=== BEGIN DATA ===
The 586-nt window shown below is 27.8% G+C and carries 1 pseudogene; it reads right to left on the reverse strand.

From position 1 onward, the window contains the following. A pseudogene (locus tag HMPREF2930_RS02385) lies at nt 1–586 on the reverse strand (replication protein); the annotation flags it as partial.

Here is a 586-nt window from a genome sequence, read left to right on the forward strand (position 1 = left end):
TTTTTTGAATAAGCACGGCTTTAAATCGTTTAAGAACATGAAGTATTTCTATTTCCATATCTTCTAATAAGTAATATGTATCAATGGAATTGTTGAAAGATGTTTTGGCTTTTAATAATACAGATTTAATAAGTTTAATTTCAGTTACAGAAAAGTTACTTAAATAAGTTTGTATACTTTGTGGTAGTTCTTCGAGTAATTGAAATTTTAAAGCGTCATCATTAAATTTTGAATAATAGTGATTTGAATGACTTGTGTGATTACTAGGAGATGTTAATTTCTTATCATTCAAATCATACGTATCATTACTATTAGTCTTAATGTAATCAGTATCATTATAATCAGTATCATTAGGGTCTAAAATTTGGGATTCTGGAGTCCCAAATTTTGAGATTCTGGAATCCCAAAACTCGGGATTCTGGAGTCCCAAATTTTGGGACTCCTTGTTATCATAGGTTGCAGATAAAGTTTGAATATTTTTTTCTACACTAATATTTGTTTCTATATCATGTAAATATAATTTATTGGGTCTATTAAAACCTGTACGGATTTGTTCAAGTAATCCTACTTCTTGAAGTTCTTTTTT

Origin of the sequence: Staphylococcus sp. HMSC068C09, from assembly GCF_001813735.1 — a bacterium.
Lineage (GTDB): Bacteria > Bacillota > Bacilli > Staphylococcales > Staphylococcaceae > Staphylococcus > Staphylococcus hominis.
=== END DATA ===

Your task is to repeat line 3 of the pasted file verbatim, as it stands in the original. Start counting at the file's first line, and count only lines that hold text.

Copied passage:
Here is a 586-nt window from a genome sequence, read left to right on the forward strand (position 1 = left end):